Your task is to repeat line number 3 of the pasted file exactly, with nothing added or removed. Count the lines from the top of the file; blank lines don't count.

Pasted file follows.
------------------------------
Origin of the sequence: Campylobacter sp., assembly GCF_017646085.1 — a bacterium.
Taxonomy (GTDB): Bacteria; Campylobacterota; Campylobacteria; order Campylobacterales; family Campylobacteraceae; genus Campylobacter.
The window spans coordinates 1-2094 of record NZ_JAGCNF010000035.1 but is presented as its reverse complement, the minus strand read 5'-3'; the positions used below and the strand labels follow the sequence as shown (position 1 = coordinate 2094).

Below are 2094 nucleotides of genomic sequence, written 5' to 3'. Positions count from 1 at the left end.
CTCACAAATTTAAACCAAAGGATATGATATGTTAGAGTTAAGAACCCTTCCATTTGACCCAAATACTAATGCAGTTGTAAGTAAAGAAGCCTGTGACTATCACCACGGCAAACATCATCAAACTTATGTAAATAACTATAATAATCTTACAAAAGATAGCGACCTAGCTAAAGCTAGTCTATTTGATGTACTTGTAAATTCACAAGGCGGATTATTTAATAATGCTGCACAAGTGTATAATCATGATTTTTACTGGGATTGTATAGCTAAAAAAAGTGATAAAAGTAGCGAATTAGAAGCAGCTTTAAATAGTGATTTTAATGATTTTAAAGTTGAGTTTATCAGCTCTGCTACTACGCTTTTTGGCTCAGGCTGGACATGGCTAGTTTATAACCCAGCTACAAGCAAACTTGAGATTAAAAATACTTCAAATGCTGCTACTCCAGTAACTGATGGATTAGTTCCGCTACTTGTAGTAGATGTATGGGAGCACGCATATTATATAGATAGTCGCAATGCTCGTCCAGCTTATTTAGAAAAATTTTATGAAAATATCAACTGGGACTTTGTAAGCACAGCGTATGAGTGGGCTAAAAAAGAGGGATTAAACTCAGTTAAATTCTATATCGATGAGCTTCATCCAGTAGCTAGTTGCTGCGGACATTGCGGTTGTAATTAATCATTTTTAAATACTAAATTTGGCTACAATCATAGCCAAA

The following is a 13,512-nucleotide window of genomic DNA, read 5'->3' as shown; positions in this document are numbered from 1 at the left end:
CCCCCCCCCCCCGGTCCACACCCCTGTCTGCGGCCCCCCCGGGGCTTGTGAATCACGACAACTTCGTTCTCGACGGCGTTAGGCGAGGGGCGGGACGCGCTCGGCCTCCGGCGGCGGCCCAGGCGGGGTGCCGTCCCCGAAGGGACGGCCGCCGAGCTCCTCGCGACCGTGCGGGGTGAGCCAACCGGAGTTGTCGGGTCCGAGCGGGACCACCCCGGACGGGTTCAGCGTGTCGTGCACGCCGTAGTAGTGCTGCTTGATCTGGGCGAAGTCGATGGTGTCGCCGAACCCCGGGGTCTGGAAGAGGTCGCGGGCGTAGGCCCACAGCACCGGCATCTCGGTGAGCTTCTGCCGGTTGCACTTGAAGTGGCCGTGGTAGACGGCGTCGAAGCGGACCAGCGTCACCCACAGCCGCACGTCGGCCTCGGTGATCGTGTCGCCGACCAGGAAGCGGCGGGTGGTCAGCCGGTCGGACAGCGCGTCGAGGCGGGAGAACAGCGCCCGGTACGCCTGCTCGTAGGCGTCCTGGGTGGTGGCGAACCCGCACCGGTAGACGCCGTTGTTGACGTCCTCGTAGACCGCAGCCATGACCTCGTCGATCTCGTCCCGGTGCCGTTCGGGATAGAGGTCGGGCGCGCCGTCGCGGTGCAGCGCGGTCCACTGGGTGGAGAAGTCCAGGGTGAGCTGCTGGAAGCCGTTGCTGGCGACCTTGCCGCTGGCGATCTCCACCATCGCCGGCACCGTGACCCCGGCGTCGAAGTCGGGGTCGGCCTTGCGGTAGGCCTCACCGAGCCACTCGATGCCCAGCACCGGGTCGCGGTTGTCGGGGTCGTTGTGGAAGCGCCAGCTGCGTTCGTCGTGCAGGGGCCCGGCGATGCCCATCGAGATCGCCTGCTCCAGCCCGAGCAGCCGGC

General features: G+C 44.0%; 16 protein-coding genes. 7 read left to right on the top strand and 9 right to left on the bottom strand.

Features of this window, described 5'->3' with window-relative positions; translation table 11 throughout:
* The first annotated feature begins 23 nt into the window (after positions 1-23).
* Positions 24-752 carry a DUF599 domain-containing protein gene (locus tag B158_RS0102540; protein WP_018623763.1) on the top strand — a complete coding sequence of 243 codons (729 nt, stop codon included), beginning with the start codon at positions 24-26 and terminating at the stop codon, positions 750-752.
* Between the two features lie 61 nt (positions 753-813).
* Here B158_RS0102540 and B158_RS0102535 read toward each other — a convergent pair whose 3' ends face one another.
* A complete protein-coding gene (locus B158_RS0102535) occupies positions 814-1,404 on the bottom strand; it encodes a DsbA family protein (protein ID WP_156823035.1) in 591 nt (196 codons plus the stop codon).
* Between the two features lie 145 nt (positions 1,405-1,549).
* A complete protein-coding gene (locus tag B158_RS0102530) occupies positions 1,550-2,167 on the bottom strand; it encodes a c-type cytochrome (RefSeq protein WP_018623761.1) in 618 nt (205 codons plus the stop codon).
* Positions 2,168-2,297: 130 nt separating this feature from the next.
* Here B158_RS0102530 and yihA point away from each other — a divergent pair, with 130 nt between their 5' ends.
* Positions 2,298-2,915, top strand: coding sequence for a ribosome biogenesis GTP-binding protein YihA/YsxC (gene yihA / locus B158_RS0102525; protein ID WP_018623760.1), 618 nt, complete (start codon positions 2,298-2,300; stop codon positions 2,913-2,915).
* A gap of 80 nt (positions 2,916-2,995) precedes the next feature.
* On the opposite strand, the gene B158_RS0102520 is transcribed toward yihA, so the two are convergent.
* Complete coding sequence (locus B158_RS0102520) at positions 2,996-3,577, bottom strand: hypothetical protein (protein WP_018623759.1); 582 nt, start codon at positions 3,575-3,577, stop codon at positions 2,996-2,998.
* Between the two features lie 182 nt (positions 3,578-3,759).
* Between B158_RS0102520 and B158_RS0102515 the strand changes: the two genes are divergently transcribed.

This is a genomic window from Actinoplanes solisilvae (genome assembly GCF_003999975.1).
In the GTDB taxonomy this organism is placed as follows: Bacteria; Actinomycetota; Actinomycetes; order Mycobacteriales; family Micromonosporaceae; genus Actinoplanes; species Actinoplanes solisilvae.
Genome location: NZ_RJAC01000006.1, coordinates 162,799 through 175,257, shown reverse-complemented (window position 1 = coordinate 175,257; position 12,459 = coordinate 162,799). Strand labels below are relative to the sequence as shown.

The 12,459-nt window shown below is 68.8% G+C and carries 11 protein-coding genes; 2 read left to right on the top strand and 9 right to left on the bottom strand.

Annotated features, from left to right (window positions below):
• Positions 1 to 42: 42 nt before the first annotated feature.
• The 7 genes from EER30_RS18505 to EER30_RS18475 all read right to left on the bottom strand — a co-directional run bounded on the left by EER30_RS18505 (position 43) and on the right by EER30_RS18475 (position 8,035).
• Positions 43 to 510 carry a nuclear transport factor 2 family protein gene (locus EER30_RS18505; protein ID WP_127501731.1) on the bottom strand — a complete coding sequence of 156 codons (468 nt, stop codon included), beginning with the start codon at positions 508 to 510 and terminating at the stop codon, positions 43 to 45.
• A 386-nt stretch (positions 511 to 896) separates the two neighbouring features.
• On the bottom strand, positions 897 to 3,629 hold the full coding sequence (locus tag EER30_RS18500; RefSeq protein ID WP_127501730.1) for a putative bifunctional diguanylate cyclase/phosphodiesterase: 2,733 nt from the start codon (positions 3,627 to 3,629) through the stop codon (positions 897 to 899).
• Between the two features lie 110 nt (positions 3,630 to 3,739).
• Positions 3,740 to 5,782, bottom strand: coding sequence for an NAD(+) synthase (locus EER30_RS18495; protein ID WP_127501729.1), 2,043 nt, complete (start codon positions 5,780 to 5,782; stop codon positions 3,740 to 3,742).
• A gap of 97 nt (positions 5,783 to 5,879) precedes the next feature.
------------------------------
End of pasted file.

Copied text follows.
The window spans coordinates 1-2094 of record NZ_JAGCNF010000035.1 but is presented as its reverse complement, the minus strand read 5'-3'; the positions used below and the strand labels follow the sequence as shown (position 1 = coordinate 2094).